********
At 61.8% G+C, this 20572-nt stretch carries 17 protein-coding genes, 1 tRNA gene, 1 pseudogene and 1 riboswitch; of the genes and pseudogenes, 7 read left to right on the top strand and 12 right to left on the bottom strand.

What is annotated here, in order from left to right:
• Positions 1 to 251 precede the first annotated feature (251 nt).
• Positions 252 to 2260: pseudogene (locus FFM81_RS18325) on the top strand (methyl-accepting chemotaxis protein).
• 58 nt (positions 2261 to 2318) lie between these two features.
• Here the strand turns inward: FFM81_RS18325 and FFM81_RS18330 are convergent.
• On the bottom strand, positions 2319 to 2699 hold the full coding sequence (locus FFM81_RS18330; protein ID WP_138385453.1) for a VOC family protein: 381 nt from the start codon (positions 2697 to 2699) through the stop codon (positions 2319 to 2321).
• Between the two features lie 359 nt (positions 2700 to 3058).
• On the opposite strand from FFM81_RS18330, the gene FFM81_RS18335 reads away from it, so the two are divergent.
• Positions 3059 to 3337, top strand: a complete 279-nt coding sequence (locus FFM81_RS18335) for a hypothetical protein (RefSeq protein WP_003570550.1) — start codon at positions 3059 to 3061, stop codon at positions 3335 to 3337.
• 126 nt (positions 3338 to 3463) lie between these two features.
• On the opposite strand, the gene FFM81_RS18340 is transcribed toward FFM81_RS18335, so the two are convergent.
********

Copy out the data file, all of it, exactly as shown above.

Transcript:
At 61.8% G+C, this 20572-nt stretch carries 17 protein-coding genes, 1 tRNA gene, 1 pseudogene and 1 riboswitch; of the genes and pseudogenes, 7 read left to right on the top strand and 12 right to left on the bottom strand.

What is annotated here, in order from left to right:
• Positions 1 to 251 precede the first annotated feature (251 nt).
• Positions 252 to 2260: pseudogene (locus FFM81_RS18325) on the top strand (methyl-accepting chemotaxis protein).
• 58 nt (positions 2261 to 2318) lie between these two features.
• Here the strand turns inward: FFM81_RS18325 and FFM81_RS18330 are convergent.
• On the bottom strand, positions 2319 to 2699 hold the full coding sequence (locus FFM81_RS18330; protein ID WP_138385453.1) for a VOC family protein: 381 nt from the start codon (positions 2697 to 2699) through the stop codon (positions 2319 to 2321).
• Between the two features lie 359 nt (positions 2700 to 3058).
• On the opposite strand from FFM81_RS18330, the gene FFM81_RS18335 reads away from it, so the two are divergent.
• Positions 3059 to 3337, top strand: a complete 279-nt coding sequence (locus FFM81_RS18335) for a hypothetical protein (RefSeq protein WP_003570550.1) — start codon at positions 3059 to 3061, stop codon at positions 3335 to 3337.
• 126 nt (positions 3338 to 3463) lie between these two features.
• On the opposite strand, the gene FFM81_RS18340 is transcribed toward FFM81_RS18335, so the two are convergent.